Could the world go back to the gold standard?

Martin Wolf asks “Could the world go back to the gold standard?

During any period of monetary disorder — the 1970s, for example, or today — a host of people calls for a return to the gold standard. This is not the only free-market response to the current system of fiat (or government-made) money. Other proposals are for privatising the creation of money altogether. (See, on this, Leland Yeager, professor emeritus at the University of Virginia and Auburn University, in the latest issue of the Cato Journal.) But the gold standard is the classic alternative to fiat money.

It is not hard to understand the attractions of a gold standard. Money is a social convention. The advantage of a link to gold (or some other commodity) is that the value of money would apparently be free from manipulation by the government. The aim, then, would be to “de-politicise” money.

The argument in favour of doing so is that in the long-run governments will always abuse the right to create money at will. Historical experience suggests that this is indeed the case.

Wolf’s answer is predictable, but the whole article is worth reading.

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One reply on “Could the world go back to the gold standard?”
  1. says: Ron Helwig

    As is typical of the unimaginative, Mr. Wolf seems to believe that any transition to another monetary system must be planned and managed. This is exactly the problem with the current monetary system, that it is planned and managed.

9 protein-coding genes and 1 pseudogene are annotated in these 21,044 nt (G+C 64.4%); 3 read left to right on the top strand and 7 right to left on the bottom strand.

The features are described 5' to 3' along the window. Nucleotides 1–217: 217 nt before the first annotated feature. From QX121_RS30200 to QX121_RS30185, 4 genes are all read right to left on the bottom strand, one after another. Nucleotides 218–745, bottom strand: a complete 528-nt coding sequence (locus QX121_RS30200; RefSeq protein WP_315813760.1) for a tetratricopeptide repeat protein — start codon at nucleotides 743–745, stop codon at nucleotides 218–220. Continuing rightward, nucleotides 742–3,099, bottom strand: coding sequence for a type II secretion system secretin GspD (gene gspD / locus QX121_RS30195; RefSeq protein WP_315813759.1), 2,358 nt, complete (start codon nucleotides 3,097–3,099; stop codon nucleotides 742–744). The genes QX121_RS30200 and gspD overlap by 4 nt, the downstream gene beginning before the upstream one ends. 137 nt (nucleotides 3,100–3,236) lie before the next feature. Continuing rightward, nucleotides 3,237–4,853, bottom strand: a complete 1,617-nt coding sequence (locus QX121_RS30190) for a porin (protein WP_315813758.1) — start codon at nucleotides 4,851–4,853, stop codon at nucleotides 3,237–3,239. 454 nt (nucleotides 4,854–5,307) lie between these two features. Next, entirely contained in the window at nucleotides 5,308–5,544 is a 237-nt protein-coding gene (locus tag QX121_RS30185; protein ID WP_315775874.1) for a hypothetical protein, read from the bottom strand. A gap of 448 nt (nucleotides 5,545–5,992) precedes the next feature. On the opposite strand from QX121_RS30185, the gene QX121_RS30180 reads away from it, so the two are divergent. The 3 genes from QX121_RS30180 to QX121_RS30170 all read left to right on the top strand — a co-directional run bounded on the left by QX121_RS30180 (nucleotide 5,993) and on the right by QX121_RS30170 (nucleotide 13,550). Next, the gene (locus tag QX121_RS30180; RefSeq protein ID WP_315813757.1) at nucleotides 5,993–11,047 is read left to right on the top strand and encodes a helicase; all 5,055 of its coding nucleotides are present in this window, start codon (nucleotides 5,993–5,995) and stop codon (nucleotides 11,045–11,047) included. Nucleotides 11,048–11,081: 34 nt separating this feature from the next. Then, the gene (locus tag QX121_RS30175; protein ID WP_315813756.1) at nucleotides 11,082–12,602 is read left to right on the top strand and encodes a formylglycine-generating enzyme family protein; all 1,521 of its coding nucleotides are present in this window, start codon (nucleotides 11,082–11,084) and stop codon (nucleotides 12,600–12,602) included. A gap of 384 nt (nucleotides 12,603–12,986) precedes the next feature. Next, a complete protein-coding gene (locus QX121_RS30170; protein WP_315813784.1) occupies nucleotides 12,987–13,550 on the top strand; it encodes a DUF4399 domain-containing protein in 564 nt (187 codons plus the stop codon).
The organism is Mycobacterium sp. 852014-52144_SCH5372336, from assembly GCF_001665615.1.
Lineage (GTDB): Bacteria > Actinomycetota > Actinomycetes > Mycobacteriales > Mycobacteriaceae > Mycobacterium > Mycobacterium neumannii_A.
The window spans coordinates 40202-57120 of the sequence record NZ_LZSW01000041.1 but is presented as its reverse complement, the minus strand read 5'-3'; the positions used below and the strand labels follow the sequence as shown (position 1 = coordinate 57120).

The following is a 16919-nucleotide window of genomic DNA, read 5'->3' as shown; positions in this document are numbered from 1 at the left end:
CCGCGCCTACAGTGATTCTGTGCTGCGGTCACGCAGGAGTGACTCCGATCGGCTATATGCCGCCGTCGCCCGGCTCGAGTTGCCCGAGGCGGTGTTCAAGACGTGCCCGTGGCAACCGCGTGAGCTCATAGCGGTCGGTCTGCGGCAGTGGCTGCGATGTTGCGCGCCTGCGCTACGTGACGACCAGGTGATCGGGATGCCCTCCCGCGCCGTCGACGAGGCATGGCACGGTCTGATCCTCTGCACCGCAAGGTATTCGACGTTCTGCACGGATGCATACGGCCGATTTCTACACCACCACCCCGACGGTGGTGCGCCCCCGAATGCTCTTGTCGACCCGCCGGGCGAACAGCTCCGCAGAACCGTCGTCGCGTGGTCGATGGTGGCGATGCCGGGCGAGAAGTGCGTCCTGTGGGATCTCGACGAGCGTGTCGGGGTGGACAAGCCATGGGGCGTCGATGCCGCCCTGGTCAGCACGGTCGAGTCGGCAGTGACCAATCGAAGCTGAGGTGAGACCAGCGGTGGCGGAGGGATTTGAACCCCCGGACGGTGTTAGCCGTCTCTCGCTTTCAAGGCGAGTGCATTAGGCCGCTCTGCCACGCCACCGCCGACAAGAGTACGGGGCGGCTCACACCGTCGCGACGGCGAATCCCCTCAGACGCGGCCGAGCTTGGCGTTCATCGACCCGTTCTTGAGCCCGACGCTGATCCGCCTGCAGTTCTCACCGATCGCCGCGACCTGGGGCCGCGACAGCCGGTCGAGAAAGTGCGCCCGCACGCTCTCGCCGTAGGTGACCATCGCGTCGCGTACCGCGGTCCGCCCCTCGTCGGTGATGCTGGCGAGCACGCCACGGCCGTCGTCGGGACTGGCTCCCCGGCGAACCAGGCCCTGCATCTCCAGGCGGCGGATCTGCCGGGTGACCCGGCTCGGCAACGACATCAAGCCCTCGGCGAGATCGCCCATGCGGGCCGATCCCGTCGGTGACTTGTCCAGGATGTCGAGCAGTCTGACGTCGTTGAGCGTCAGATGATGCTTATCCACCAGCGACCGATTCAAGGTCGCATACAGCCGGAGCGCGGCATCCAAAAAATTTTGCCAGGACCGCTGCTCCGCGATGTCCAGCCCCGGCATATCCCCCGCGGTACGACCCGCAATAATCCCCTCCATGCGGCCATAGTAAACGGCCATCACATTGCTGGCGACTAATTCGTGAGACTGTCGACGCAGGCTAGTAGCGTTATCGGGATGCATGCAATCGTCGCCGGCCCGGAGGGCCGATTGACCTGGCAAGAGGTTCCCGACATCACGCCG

I believe that the transition to a free market in money (the only rational and moral system) will have to grow organically.

    He also states

    “So why choose gold? It is, after all, an impossibly inconvenient means of exchange.”

    I believe he is wrong there too. Thinking along conventional lines, he can’t imagine new forms of bullion that would make the use of gold convenient.

    Sure, the world isn’t going to return to carrying around bags of coins, but bullion doesn’t have to be heavy, bulky, large-valued coins. I have developed a form of bullion that fits comfortably in the modern wallet. I’ve also put the idea into the public domain, complete with instructions on how to set up your own “mint” – which can be done for less than $500 in startup capital. (Somebody please compete with me!)

    Please take a look at Shire Silver to see one possible means of returning the power to produce money to the people as individuals.

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